Operation Mobilisation Australia Ltd: charity review

This is review in the series ‘Members of Missions Interlink, Missions Interlink being ‘the Australian network for global mission[1] (and a means for a Member to get income tax exemption when it might not otherwise be available[2], with a consequent accountability regime).

Operation Mobilisation Aust Ltd (OM) is one such Member, and an organisation that seeks donations from the public.

Both Members and Associates have to accept a set of standards, the introduction to which includes this statement:

The ACNC, in their article, Donating to Legitimate Charities, gives “some things to consider to help you make sure your donation is going where it is intended”:

  1. Check the charity’s name
  2. Ask for identification from anyone seeking a donation.
  3. Be careful of online requests for donations.
  4. No tax deduction doesn’t mean the charity is not a legitimate one.
  5. Find out more about how the charity says it uses donations.

Here’s the results for OM[3], with #5 supplemented by the essentials of the ACNC’s What should I consider when deciding which charity to support?[4].

1.  There is a registered[5] charity in (almost) that name[6].

The website, though, is in the name ‘OM Australia’. This is not registered as a business name.

2. NA

3. The “web address begins with ‘https’ and there is a closed padlock symbol next to the web address in the address bar”, so the website is secure [the ACNC article above]. There is no information on the page where you enter your information about the security system used for credit card information.

4. One of the giving options is ‘Tax-Deductible Aid & Relief Projects’. This does not fit with the information accessible via a button on the ACNC Register – there it says that OM is ‘Not entitled to receive tax deductible gifts.’ There is no explanation for this conflict.

5.  The audited account of how the donations are used is the Financial Report 2017 on the ACNC Register. Within that there are two statements that give information on how the donations were used. Most donors think in terms of cash, so if that’s you, you might turn first to the Statement of Cash Flows. What you might now know though, is that you first should turn to the Notes to the accounts (Notes to the Financial Statements in this case) to check out the ‘Basis of preparation’.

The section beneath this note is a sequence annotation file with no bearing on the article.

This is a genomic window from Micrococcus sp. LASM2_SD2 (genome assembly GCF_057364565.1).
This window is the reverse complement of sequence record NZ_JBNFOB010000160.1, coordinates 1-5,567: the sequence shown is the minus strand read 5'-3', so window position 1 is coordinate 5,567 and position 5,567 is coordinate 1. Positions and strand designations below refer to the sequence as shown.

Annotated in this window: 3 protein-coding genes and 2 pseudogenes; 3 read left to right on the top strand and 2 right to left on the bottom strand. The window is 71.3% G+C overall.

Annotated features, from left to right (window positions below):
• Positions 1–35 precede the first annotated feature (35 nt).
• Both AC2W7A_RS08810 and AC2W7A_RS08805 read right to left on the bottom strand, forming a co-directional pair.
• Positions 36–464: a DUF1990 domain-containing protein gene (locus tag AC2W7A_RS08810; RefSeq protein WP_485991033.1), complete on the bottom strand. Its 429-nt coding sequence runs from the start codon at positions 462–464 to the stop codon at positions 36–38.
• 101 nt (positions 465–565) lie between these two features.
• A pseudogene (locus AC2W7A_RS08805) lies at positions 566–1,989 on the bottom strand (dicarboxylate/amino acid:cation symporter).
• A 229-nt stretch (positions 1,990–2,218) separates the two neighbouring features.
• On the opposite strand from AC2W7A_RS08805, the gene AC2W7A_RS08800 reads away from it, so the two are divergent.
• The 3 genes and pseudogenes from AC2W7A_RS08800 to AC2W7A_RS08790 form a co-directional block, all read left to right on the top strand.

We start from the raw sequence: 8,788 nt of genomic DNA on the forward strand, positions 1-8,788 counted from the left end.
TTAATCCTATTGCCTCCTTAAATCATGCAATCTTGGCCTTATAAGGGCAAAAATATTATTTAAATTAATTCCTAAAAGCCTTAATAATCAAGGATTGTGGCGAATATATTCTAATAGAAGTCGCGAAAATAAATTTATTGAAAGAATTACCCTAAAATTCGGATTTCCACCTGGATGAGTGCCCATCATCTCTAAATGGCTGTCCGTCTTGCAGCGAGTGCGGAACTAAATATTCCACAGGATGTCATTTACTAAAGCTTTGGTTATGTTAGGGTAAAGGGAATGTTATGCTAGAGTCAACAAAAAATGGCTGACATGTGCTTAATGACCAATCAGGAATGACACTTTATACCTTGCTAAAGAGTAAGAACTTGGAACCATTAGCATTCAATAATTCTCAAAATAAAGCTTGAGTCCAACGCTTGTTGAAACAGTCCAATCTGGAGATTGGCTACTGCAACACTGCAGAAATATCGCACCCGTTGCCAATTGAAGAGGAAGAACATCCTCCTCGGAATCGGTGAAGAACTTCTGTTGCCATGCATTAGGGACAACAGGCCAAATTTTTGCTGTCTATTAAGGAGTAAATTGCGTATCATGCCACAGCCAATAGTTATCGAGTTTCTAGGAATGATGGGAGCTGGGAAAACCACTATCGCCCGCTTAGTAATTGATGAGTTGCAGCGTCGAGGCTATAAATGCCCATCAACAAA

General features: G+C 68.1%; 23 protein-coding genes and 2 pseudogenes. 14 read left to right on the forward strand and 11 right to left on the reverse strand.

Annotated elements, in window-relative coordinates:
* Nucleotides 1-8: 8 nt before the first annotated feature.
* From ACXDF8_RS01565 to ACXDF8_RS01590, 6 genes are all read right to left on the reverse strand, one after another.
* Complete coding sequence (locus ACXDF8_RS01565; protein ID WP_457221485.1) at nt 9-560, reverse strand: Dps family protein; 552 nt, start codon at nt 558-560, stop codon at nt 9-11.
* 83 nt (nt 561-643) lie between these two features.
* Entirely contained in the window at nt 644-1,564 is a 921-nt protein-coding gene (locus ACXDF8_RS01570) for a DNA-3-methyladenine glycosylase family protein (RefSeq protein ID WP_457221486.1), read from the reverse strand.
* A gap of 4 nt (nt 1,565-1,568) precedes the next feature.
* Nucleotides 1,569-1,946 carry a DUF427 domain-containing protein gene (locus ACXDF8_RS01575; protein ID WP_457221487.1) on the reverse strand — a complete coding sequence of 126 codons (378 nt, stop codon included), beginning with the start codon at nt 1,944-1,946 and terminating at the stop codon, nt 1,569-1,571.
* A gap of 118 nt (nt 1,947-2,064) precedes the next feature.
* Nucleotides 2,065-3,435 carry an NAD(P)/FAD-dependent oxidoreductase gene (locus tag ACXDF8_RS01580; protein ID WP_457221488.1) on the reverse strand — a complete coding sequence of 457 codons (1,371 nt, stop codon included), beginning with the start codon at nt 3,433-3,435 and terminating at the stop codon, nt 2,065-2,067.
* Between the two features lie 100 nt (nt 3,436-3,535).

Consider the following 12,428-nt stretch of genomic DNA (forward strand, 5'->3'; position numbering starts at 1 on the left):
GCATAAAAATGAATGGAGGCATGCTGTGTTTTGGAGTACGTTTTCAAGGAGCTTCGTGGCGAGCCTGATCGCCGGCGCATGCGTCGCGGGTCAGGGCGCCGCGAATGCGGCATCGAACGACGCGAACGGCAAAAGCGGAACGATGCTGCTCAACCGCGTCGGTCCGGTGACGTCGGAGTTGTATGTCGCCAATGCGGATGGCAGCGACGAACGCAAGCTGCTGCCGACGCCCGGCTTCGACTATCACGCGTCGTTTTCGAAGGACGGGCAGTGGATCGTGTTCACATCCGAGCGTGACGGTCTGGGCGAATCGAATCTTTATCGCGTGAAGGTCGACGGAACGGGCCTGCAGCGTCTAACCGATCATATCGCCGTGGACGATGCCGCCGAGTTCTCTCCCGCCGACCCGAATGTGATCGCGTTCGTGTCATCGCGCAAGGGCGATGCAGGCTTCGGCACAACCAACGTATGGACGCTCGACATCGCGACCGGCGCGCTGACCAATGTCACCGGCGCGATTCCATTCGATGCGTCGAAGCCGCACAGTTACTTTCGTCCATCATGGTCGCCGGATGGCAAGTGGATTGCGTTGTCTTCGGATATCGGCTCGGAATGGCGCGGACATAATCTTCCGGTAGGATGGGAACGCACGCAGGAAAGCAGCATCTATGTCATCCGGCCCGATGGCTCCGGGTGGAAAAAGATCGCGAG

Do you provide or give things to, receive things from, or have oversight of, or review, of the OM? Perhaps you intend to donate or are one of the donors who together gave $2.13 million last year [Financial Report 2017]? Perhaps you are one of the suppliers who shared in the $110K of payments? [Financial Report 2017], or one of their 51 staff [AIS 2017]. If so, can you ring OM’s office and request that they prepare financial statements that answer the question or questions you have about the charity? I very much doubt it. You are therefore ‘potentially interested in the information provided in general purpose reports’[7].

You are therefore in the wrong place – I only have access to the published accounts of OM, and the directors[8], with the agreement of the auditor, have again, on the grounds that you don’t exist, produced special purpose financial statements.

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If OM is still in the running for your business –

  • The auditor, Matthew Hung, CA, of rdl.accountants, agrees with the decision that there are no users who are dependent on general purpose financial statements.
  • There are multiple giving options, but the report of resources consumed during the year, shows just these two lines, without further explanation, for over 79% of the expenses:
    • Employee benefits expense $1.85 million
    • ‘Ministry and hospitality expense $302K
    • No other expense is larger than 6% of the expenses.
  • So, there is no information to give you comfort that the money that you will give will be spent on the purpose you gave it for.
  • Current liabilities are still four times current assets, and this is still without comment by the directors or the auditor.

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Contact me if you need a more in-depth review.

 

 

  1. https://missionsinterlink.org.au/about/
  2. See here for last year’s review.
    • Focus on the nature of the charity’s work, its beneficiaries and the impact the charity is having in the community.
    • Is it clear what the charity is trying to achieve and how its activities work towards its objectives?
    • Would you like to spend your money, or time if volunteering, to support these objectives?
    • Is the charity being transparent about its activities?A section in the article, Donating and Volunteering:
  3. The ACNC implies, therefore, that it is a ‘legitimate’ charity. But this is not correct – as the ACNC itself points out, registration is voluntary.
  4. The charity is in the name Operation Mobilisation Australia Ltd.. ‘Australia’ in full, and for some reason, changed in 2000 by the addition of a full stop after ‘Ltd’.
  5. From Objective of General Purpose Financial Reporting (SAC2), www.aasb.gov.au: http://tedsherwood.com/wp-content/uploads/2018/08/word-image-15.png  
  6. The people shown under ‘People’ here.

 

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